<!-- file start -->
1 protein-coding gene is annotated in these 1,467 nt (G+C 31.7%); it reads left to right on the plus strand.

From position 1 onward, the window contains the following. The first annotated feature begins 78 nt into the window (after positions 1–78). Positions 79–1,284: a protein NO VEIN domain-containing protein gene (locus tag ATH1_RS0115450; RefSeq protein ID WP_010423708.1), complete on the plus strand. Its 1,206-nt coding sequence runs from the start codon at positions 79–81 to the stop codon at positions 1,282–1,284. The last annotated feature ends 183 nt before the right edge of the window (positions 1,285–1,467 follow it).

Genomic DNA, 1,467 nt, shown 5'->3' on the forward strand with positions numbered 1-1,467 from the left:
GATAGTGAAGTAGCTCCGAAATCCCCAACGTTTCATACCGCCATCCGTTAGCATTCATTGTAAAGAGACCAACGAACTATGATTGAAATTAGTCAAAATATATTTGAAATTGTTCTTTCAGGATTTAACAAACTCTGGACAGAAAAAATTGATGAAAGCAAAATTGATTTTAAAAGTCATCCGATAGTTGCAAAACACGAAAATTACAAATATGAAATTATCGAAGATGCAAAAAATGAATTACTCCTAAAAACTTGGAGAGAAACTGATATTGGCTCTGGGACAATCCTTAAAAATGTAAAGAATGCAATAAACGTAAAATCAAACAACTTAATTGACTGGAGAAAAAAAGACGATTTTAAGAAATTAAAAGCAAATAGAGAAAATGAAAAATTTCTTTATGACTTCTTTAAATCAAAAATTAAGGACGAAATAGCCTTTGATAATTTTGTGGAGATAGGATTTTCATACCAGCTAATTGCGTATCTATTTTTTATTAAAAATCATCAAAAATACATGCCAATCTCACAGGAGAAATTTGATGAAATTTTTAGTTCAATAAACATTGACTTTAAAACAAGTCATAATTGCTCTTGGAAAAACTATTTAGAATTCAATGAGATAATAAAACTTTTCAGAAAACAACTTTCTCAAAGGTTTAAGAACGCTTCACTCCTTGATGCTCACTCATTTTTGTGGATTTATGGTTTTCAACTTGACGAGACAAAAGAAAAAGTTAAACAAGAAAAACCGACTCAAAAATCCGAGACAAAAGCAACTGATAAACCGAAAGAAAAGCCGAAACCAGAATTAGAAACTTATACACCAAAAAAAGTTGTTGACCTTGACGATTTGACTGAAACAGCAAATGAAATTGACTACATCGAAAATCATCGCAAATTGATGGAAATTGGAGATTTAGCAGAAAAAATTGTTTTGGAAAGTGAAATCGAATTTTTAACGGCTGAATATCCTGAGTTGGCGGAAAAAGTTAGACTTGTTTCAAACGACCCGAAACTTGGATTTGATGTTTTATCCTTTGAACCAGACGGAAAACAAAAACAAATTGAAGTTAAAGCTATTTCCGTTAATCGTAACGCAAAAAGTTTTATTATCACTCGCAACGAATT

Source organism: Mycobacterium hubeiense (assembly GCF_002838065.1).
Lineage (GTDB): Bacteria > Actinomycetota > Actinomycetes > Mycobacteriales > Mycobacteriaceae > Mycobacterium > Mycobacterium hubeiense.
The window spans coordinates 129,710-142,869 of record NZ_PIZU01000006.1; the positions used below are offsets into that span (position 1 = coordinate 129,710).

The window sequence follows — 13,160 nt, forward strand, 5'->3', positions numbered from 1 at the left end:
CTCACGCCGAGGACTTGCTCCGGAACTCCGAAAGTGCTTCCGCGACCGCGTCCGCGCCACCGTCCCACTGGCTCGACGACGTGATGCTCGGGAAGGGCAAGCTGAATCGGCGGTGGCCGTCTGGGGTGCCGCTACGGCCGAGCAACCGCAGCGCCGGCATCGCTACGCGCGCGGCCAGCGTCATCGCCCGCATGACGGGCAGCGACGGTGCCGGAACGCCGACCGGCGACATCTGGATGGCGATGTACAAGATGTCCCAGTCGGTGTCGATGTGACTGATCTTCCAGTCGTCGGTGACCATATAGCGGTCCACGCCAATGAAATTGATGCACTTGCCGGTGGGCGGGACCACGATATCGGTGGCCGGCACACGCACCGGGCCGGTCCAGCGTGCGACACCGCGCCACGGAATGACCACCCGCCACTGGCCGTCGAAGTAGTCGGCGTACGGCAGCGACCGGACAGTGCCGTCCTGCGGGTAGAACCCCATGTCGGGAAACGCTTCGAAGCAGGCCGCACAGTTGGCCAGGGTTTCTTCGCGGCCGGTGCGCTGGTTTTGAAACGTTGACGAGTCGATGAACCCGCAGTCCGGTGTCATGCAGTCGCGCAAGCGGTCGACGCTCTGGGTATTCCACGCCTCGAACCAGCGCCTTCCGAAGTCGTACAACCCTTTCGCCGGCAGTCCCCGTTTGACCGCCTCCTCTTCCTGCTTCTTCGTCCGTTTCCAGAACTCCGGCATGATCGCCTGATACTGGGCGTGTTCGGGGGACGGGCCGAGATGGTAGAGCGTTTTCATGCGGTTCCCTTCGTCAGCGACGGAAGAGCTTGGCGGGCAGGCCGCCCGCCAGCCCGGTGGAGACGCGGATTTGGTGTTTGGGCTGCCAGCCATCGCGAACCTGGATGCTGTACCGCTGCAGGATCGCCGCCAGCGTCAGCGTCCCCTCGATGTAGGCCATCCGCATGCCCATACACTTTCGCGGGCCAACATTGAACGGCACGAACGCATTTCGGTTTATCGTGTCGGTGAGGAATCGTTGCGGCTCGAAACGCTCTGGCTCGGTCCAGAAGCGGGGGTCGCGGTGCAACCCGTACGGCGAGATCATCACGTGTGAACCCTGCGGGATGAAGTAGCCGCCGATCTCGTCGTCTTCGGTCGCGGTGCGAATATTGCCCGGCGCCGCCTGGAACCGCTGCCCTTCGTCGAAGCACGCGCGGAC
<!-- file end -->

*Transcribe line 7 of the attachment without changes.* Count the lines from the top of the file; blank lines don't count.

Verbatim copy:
The window spans coordinates 129,710-142,869 of record NZ_PIZU01000006.1; the positions used below are offsets into that span (position 1 = coordinate 129,710).